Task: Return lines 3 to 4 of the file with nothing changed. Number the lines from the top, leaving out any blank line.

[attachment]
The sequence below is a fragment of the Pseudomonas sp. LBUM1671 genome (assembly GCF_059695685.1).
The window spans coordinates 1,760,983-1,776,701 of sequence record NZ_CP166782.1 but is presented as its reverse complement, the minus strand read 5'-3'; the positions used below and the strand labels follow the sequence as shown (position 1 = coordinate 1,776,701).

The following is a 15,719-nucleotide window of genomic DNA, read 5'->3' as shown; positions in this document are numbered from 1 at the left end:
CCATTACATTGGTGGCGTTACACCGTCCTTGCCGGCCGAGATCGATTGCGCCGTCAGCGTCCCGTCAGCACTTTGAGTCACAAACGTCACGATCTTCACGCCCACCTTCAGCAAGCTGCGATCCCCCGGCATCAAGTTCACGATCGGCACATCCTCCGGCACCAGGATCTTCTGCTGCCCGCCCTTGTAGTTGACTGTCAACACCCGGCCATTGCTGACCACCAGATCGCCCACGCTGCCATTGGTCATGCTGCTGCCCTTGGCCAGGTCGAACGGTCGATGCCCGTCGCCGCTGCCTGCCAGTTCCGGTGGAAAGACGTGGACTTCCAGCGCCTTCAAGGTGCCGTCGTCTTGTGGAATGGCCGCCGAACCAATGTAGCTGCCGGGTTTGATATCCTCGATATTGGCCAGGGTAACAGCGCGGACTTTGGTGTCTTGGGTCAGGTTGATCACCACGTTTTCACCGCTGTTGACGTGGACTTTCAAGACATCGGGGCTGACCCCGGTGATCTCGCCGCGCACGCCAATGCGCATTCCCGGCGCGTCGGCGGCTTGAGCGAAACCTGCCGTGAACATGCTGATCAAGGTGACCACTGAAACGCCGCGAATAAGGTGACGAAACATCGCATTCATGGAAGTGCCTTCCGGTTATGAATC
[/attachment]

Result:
The following is a 15,719-nucleotide window of genomic DNA, read 5'->3' as shown; positions in this document are numbered from 1 at the left end:
CCATTACATTGGTGGCGTTACACCGTCCTTGCCGGCCGAGATCGATTGCGCCGTCAGCGTCCCGTCAGCACTTTGAGTCACAAACGTCACGATCTTCACGCCCACCTTCAGCAAGCTGCGATCCCCCGGCATCAAGTTCACGATCGGCACATCCTCCGGCACCAGGATCTTCTGCTGCCCGCCCTTGTAGTTGACTGTCAACACCCGGCCATTGCTGACCACCAGATCGCCCACGCTGCCATTGGTCATGCTGCTGCCCTTGGCCAGGTCGAACGGTCGATGCCCGTCGCCGCTGCCTGCCAGTTCCGGTGGAAAGACGTGGACTTCCAGCGCCTTCAAGGTGCCGTCGTCTTGTGGAATGGCCGCCGAACCAATGTAGCTGCCGGGTTTGATATCCTCGATATTGGCCAGGGTAACAGCGCGGACTTTGGTGTCTTGGGTCAGGTTGATCACCACGTTTTCACCGCTGTTGACGTGGACTTTCAAGACATCGGGGCTGACCCCGGTGATCTCGCCGCGCACGCCAATGCGCATTCCCGGCGCGTCGGCGGCTTGAGCGAAACCTGCCGTGAACATGCTGATCAAGGTGACCACTGAAACGCCGCGAATAAGGTGACGAAACATCGCATTCATGGAAGTGCCTTCCGGTTATGAATC